Like a lot of people, I have some complicated feelings about the death of Anthony Bourdain. As a general rule, I don’t usually have much to say about celebrity deaths other than “Man, that sucks.” But a few, a precious few, manage to hit me like a hammer to the chest. Those are the ones that feel too close to home, the ones who had serious meaning for me. Sometimes it’s because they were someone whose work had a major impact on my life. Other times, it’s because I can relate far too closely to the pain that brought them to the end. Robin Williams hit both of those for me. So, surprisingly, did Bourdain.
Now there’s a lot of talk about in the wake of his death. Many people, myself included, have had a lot to say about living with depression. There are some great resources for getting help if you have mental health issues or how to help someone you love who’s dealing with mental illness in real and material ways. And there are plenty of people arguing about suicide and how to process it all.
But, honestly? I’m getting incredibly tired of talking about death and eulogizing all of the people we’ve lost recently. Because while we should eulogize and mourn and grieve for those we’ve lost, I feel like a fitting monument – especially to larger than life figures like Bourdain – is to learn how to live. Taking inspiration from them and living a better life because of their example is, to my mind, the best tribute one could pay to the ones we’ve lost.
And while you could say many things about Anthony Bourdain, everyone can agree that the man lived – deliberately, passionately and incredibly.
So while we may have lost a larger-than-life figure, we can all learn to live our own lives in a way that Bourdain would’ve admired.
Here’s how you live like you give a damn.
Get Out Of Your Comfort Zone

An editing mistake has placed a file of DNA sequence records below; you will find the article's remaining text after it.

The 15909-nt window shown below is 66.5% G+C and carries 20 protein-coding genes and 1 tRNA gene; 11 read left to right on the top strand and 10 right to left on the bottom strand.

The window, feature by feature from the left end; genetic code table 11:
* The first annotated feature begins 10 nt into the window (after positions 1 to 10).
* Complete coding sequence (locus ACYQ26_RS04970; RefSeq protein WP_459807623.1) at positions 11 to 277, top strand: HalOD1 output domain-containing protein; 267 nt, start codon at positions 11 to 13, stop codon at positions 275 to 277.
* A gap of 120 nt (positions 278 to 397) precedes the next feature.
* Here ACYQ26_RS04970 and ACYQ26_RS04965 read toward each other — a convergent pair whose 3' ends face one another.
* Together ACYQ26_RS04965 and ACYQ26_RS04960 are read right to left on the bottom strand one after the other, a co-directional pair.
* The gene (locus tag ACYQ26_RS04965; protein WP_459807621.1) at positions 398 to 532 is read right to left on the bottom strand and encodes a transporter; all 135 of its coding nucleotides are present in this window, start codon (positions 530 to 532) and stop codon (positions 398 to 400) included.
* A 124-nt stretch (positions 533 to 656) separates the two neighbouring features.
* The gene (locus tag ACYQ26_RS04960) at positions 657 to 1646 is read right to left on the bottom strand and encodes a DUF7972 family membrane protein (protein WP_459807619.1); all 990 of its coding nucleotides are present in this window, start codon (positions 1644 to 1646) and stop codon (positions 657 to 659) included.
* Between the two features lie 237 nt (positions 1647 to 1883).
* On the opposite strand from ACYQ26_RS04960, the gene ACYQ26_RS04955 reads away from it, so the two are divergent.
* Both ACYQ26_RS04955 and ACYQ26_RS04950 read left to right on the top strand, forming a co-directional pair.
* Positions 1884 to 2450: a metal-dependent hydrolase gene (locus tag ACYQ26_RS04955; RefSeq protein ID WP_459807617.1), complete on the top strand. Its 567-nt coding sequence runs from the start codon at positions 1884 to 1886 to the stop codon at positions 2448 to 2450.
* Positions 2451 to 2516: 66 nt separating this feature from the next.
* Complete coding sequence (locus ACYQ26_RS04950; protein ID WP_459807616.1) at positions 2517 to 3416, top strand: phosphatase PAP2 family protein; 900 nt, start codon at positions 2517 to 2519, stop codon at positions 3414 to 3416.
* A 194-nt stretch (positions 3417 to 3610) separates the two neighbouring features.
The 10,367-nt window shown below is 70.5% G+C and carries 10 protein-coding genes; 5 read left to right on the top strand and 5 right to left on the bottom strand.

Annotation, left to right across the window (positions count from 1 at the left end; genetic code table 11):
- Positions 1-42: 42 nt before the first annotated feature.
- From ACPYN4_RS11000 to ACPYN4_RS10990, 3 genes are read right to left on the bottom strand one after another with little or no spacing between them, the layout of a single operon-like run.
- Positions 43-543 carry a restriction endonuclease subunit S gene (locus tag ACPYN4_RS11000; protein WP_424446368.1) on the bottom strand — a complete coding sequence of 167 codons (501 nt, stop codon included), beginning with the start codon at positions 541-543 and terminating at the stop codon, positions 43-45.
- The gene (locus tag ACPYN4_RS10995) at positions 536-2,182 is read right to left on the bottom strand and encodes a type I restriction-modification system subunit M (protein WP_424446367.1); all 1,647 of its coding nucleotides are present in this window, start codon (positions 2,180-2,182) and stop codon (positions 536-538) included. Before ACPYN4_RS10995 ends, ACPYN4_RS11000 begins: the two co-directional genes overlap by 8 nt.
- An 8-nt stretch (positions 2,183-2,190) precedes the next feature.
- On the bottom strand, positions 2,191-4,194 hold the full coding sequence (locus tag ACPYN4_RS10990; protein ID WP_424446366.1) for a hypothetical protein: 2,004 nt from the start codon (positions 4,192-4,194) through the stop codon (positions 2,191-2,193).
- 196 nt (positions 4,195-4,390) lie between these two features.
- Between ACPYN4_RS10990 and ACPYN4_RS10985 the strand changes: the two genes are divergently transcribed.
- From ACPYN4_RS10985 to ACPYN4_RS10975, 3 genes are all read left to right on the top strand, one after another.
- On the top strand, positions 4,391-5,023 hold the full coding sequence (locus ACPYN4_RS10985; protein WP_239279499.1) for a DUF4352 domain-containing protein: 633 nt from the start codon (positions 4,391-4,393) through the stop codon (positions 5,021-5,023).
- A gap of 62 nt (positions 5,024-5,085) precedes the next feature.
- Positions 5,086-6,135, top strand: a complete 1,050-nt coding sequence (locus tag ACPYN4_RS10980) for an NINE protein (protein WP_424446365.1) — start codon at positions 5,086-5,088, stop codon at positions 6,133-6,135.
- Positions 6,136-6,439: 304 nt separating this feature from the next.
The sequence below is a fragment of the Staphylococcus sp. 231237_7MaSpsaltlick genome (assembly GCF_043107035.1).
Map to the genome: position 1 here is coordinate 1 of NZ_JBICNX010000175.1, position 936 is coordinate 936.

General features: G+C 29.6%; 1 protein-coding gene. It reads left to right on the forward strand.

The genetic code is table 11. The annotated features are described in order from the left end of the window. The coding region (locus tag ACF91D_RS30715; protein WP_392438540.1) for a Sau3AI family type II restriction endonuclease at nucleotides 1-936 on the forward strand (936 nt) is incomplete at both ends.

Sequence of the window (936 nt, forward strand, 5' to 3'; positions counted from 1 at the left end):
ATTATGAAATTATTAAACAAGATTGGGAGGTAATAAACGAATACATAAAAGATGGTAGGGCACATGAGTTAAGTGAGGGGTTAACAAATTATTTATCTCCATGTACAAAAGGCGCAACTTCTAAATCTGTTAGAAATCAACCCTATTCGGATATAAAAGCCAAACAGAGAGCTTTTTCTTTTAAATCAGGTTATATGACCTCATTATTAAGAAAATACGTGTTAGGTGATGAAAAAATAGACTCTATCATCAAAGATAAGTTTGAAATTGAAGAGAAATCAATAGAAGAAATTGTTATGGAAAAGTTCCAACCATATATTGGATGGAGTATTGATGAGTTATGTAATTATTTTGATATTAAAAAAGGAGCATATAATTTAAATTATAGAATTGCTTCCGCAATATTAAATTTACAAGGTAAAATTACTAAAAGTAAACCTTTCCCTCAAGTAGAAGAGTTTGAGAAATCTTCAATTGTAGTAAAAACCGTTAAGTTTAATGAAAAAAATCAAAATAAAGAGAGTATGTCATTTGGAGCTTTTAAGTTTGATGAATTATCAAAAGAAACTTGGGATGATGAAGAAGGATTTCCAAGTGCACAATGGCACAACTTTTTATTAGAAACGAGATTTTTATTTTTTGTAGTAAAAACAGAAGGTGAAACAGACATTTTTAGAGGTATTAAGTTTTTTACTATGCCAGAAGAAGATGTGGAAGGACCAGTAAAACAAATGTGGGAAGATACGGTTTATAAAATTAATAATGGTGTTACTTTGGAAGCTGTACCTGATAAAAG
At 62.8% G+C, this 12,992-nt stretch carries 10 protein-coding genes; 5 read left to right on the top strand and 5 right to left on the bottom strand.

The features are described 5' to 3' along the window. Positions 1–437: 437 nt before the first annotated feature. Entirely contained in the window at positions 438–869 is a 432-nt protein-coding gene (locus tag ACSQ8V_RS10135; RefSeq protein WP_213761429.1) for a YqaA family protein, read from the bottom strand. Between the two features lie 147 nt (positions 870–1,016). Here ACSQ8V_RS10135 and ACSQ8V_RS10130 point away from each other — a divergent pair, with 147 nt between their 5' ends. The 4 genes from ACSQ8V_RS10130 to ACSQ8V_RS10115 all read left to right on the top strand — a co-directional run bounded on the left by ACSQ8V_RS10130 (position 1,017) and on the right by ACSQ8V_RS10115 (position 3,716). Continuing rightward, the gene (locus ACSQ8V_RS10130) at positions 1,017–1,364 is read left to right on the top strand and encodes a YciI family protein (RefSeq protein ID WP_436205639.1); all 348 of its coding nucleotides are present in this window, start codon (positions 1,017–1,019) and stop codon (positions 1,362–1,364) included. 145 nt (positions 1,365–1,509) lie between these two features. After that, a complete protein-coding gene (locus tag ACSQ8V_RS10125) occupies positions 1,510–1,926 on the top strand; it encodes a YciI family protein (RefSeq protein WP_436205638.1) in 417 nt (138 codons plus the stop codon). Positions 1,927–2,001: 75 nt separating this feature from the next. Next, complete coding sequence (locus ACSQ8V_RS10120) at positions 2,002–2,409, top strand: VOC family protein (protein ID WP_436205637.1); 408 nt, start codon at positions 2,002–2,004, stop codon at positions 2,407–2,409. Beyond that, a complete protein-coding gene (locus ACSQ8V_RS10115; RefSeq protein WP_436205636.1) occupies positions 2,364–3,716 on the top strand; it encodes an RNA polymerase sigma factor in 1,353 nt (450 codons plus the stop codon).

One of the easiest – and laziest – things you can do in this life is to simply go through it on auto-pilot. Too many of us simply coast through, never challenging ourselves or taking risks. It’s incredibly easy to stay on the sure path, avoiding risk, avoiding failure. Stick with the known, the safe, the things that don’t push you or challenge you. Eat the same food, listen to the same music, go to the same places day in, day out.
Or you could end up in foreign countries eating fermented shark and warthog anus.
Part of what made Anthony Bourdain so compelling is that he lived life in a balls-out manner. As a younger man, he was a raconteur and libertine, living a punk-as-fuck life; partying to excess, drinking and drugging his way through restaurant culture. And while he gave up the more extreme ways of his youth, he never let go of the energy, drive and passion that propelled him to every corner of the world. You can take the young punk out of the walk-in freezer (especially after he’s done getting high) but you can’t take the punk out of the man. Just as that reckless disregard for the norms of life propelled Bourdain into superstardom, so can it be what gives your life the fire and grit it deserves.
If any of Bourdain’s writings, his shows, his activism or his cooking has taught us anything, it’s the joy, the terror and the wonder that comes from stepping outside of our own bubbles. It’s that willingness to grab opportunities as they come, even if they’re something you would never do, and squeeze them until they squeak.
Now this doesn’t mean that you need to be working as a sous-chef while high on LSD or subsisting on enough coffee and cigarettes to keep both Virginia and Columbia in clover. But living like you give a damn does mean a willingness to take risks. You should try things that challenge you and push your limits. Take on tasks that scare you, recognizing that you know you may well fail in the attempt… and then do them anyway. Yes, you may not succeed – at first – but you’ll still survive. And in failing, you won’t just survive, but you’ll bounce back, stronger and better than before.
Life is too short and too full of wonder to play it completely safe. Taking even a small step out of your own comfort zone is the first step towards entering a bigger, more incredible world, full of things you would never see or experience otherwise.
And while we’re on the topic:
Explore Like Bourdain
Part of what makes people lead lives of quiet desperation is how little curiosity that we show in the world around us. Think about your own daily routine. How often do you take the same routes to work, talk to the same people, eat the same food, over and over again? To be sure, there’s comfort to be found in routine, but routine can also become the straightjacket in which we live. Like I said before: we have our little bubbles and we scarcely can be bothered to leave them. Most people live their lives solidly between the lines, never venturing so much as a toe’s worth outside of them. It’s all so very safe, so very familiar and so very much the same. It’s all too easy to miss out on wonders because of how rarely we stop to look around.